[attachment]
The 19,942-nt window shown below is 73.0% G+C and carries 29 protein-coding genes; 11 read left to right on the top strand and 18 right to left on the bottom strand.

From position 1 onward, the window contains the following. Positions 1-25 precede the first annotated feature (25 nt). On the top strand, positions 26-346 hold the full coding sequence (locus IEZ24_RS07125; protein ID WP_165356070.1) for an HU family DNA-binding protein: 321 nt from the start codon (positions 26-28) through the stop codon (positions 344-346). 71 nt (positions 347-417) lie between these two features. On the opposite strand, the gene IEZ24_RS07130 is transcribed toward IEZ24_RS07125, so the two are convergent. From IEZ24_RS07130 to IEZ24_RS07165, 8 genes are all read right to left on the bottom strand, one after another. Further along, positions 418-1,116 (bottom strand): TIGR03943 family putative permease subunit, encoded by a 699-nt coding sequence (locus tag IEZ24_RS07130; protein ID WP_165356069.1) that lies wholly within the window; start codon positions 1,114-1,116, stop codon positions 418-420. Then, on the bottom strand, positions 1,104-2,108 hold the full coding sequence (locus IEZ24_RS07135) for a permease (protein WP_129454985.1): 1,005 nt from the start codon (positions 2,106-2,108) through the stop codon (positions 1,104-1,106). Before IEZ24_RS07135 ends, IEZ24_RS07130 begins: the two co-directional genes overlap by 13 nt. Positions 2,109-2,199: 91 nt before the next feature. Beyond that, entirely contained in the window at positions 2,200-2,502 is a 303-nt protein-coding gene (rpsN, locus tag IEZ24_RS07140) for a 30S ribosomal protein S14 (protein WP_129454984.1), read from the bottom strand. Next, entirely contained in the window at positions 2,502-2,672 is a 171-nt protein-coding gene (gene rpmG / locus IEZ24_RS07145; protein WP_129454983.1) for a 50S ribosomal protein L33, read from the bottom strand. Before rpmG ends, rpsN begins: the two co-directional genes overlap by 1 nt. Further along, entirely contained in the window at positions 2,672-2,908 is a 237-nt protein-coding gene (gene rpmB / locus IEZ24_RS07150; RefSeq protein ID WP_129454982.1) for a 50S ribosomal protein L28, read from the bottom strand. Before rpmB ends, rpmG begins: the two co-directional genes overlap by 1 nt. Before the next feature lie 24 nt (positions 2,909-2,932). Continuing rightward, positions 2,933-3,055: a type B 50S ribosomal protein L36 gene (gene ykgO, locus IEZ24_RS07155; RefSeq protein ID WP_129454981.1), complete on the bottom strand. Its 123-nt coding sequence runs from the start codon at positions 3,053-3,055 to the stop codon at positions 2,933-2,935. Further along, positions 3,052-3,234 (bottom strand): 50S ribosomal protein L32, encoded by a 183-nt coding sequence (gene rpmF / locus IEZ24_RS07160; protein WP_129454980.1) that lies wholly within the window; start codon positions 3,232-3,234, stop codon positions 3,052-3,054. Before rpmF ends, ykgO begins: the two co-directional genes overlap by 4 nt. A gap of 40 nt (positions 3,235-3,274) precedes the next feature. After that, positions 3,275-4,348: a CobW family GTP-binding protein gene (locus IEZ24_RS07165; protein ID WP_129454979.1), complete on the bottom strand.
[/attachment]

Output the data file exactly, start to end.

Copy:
The 19,942-nt window shown below is 73.0% G+C and carries 29 protein-coding genes; 11 read left to right on the top strand and 18 right to left on the bottom strand.

From position 1 onward, the window contains the following. Positions 1-25 precede the first annotated feature (25 nt). On the top strand, positions 26-346 hold the full coding sequence (locus IEZ24_RS07125; protein ID WP_165356070.1) for an HU family DNA-binding protein: 321 nt from the start codon (positions 26-28) through the stop codon (positions 344-346). 71 nt (positions 347-417) lie between these two features. On the opposite strand, the gene IEZ24_RS07130 is transcribed toward IEZ24_RS07125, so the two are convergent. From IEZ24_RS07130 to IEZ24_RS07165, 8 genes are all read right to left on the bottom strand, one after another. Further along, positions 418-1,116 (bottom strand): TIGR03943 family putative permease subunit, encoded by a 699-nt coding sequence (locus tag IEZ24_RS07130; protein ID WP_165356069.1) that lies wholly within the window; start codon positions 1,114-1,116, stop codon positions 418-420. Then, on the bottom strand, positions 1,104-2,108 hold the full coding sequence (locus IEZ24_RS07135) for a permease (protein WP_129454985.1): 1,005 nt from the start codon (positions 2,106-2,108) through the stop codon (positions 1,104-1,106). Before IEZ24_RS07135 ends, IEZ24_RS07130 begins: the two co-directional genes overlap by 13 nt. Positions 2,109-2,199: 91 nt before the next feature. Beyond that, entirely contained in the window at positions 2,200-2,502 is a 303-nt protein-coding gene (rpsN, locus tag IEZ24_RS07140) for a 30S ribosomal protein S14 (protein WP_129454984.1), read from the bottom strand. Next, entirely contained in the window at positions 2,502-2,672 is a 171-nt protein-coding gene (gene rpmG / locus IEZ24_RS07145; protein WP_129454983.1) for a 50S ribosomal protein L33, read from the bottom strand. Before rpmG ends, rpsN begins: the two co-directional genes overlap by 1 nt. Further along, entirely contained in the window at positions 2,672-2,908 is a 237-nt protein-coding gene (gene rpmB / locus IEZ24_RS07150; RefSeq protein ID WP_129454982.1) for a 50S ribosomal protein L28, read from the bottom strand. Before rpmB ends, rpmG begins: the two co-directional genes overlap by 1 nt. Before the next feature lie 24 nt (positions 2,909-2,932). Continuing rightward, positions 2,933-3,055: a type B 50S ribosomal protein L36 gene (gene ykgO, locus IEZ24_RS07155; RefSeq protein ID WP_129454981.1), complete on the bottom strand. Its 123-nt coding sequence runs from the start codon at positions 3,053-3,055 to the stop codon at positions 2,933-2,935. Further along, positions 3,052-3,234 (bottom strand): 50S ribosomal protein L32, encoded by a 183-nt coding sequence (gene rpmF / locus IEZ24_RS07160; protein WP_129454980.1) that lies wholly within the window; start codon positions 3,232-3,234, stop codon positions 3,052-3,054. Before rpmF ends, ykgO begins: the two co-directional genes overlap by 4 nt. A gap of 40 nt (positions 3,235-3,274) precedes the next feature. After that, positions 3,275-4,348: a CobW family GTP-binding protein gene (locus IEZ24_RS07165; protein ID WP_129454979.1), complete on the bottom strand.